Basic syntax for functions:

                  // Define a function called hello which prints out `hello world`
                  var hello = function(){
                      console.log('hello world');

                  hello(); // calling the function
                  // expected output: hello world;

You can call the hello function as many times as you like.

Here we have assigned a function to the variable hello. Typically function declarations are used when creating functions. This syntax is illustrated later on.

A main feature of functions are to return something. Return is a reserved keyword in javascript to do just that. For example:

                  var anotherFunction = function(){
                      var greeting = 'hello world';
                      return greeting;

                  // calling the function and logging it to the console.
                  console.log(anotherFunction()); // expected output: hello world;


Whenever you create a function using a variable, you must later call the function in order for something to happen.

Note: The variable greeting exists only inside the function. For example, if you try to console.log(greeting) on the last line above, you will get an undefined variable error. This is referred to as scope. A good way to think about scope, is that anything inside the function is not visible to the outside world. Ie. function create their own little universes. However, functions have access to variables on the outside, and variables that we pass into functions are referred to as parameters.

Functions with if, else if and else statements

Global variables are variables outside the function scope. They are called global variables because any functions has access to it and can manipulate it's values. The next example combines functions and conditional statements.

                  var timeOfDay = 'morning'; // global variable
                  var greetingFunction = function(){
                            if(timeOfDay === 'morning'){
                                console.log('good morning');
                            else if(timeOfDay === 'afternoon'){
                                console.log('good afternoon');
                                console.log('good evening');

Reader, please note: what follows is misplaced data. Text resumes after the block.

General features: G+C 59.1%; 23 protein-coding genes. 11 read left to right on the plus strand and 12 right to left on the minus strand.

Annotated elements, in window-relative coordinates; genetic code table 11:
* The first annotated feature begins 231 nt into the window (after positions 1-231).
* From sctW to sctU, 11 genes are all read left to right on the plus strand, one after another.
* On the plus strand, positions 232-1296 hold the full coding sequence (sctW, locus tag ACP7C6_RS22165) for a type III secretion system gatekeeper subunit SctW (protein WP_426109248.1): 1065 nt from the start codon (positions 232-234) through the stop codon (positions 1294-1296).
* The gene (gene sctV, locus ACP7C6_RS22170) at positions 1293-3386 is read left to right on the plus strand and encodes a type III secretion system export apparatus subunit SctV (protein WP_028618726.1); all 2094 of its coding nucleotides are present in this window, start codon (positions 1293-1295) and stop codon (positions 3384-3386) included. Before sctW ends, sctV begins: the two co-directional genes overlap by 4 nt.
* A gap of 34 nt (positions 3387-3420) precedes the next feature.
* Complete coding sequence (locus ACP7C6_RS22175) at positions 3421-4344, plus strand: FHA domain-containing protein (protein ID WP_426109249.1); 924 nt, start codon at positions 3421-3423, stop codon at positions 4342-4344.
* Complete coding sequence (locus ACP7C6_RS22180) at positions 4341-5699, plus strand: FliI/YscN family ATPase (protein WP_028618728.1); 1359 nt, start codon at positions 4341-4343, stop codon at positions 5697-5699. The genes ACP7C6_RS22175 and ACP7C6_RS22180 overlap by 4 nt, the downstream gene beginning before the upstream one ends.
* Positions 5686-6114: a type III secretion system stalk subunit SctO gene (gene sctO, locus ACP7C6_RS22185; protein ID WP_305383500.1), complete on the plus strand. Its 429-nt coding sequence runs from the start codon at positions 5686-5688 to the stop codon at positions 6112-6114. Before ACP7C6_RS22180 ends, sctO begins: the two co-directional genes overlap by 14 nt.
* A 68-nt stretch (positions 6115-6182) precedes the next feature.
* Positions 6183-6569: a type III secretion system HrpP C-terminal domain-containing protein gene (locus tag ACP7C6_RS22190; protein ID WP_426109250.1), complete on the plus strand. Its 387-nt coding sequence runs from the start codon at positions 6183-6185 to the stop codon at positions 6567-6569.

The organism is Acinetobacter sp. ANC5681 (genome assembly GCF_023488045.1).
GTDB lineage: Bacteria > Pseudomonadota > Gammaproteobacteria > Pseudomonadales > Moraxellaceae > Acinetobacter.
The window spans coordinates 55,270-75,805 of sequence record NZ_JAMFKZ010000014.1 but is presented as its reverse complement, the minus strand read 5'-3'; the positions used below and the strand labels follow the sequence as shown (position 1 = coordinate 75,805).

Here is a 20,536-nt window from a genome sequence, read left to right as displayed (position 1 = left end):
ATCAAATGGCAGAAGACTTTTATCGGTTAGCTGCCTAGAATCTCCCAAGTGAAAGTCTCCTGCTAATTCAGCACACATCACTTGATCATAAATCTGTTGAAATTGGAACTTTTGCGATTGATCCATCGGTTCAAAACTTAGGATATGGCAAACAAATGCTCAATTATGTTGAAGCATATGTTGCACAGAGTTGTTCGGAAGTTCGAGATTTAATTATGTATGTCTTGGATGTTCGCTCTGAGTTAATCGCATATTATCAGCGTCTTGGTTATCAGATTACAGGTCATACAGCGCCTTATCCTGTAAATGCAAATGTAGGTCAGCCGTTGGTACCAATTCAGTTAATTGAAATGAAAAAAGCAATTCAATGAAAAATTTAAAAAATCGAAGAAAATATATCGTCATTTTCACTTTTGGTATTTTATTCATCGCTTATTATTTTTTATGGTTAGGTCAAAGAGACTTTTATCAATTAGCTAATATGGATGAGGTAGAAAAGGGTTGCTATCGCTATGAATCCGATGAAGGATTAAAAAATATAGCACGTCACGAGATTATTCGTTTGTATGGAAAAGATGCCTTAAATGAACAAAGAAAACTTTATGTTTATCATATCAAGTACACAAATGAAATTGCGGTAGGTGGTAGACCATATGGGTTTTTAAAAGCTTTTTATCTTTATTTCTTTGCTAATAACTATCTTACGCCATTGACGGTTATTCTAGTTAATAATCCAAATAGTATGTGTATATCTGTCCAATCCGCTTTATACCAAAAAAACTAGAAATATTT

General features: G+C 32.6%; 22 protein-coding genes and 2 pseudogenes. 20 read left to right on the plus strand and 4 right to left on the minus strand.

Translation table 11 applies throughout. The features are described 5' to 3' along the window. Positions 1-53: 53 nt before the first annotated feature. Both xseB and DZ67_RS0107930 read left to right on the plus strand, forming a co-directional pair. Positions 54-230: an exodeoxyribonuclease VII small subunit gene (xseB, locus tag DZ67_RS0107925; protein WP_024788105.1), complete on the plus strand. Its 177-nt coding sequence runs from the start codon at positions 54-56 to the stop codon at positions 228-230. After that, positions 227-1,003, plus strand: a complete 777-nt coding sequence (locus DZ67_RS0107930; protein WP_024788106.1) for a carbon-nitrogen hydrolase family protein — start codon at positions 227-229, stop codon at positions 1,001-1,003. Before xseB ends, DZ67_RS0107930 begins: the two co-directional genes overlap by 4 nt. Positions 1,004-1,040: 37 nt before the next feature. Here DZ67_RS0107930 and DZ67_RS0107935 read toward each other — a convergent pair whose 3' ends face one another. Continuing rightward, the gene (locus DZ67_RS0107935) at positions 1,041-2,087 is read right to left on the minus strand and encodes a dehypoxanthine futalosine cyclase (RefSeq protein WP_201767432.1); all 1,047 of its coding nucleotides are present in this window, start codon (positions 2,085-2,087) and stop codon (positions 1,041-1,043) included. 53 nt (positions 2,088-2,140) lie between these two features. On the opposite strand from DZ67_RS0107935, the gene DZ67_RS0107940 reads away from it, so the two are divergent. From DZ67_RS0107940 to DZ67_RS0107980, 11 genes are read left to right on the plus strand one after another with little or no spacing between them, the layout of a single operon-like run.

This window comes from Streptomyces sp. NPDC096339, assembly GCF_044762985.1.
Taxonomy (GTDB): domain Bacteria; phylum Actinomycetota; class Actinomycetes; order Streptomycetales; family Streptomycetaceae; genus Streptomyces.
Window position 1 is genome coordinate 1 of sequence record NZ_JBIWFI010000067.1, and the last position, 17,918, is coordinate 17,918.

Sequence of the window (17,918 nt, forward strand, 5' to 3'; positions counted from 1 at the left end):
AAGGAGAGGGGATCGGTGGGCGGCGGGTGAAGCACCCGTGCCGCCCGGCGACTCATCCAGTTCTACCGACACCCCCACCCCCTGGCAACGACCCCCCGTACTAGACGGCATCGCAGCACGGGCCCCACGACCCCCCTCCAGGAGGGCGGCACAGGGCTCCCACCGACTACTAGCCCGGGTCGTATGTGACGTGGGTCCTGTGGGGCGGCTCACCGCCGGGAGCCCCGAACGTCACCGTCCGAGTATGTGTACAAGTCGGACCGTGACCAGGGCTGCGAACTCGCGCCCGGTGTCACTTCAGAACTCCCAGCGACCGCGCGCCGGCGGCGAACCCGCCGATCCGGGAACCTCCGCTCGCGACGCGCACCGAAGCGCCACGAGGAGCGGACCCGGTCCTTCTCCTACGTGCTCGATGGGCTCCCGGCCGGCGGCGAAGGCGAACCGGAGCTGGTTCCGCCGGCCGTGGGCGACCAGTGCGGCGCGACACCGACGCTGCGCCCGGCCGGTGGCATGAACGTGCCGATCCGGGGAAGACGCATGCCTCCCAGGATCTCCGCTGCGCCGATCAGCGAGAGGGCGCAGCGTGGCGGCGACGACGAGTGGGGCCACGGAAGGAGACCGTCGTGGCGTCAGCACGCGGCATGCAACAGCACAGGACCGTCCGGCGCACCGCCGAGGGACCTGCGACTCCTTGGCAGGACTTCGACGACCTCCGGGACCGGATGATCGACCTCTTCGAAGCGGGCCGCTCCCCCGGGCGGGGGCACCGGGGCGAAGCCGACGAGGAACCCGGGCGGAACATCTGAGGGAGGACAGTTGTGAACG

greetingFunction(timeOfDay); // expected output: good morning

Functions with Parameters:

Parameters are variables that are passed into a function. You can thing of a parameter as an input to a function. Depending on the parameter a different output is created when you run the function. A function can have multiple parameters as well. Here is an example.

                      var greetingFunction = function(timeOfDay){
                            if(timeOfDay === 'morning'){
                                console.log('good morning');
                            else if(timeOfDay === 'afternoon'){
                                console.log('good afternoon');
                                console.log('good evening');
                     greetingFunction('morning'); // good morning

Note: Parameters are also called arguments and are often used interchangeablely.

Functions with multiple Parameters:

Functions with multiple parameters. That means multiple inputs into a function to create a single output.

Example 1:

                 //create a function with multiple inputs
                 var greetingFunction = function(name,timeOfDay){
                       if(timeOfDay === 'morning'){
                           console.log('good morning' + ' ' + name);
                       else if(timeOfDay === 'afternoon'){
                           console.log('good afternoon' + ' ' + name);
                           console.log('good evening' + ' ' + name );
                greetingFunction('Hannah','afternoon'); // good afternoon + ' ' + Hannah

Example 2:

                 //create a function with multiple inputs
                 var add = function(a,b){
                     return a + b;
                console.log(add(2,4)) // expected output: 6;

Anonymous Functions

Anonymous functions are functions without a name. For instance:

                 //create a function with multiple inputs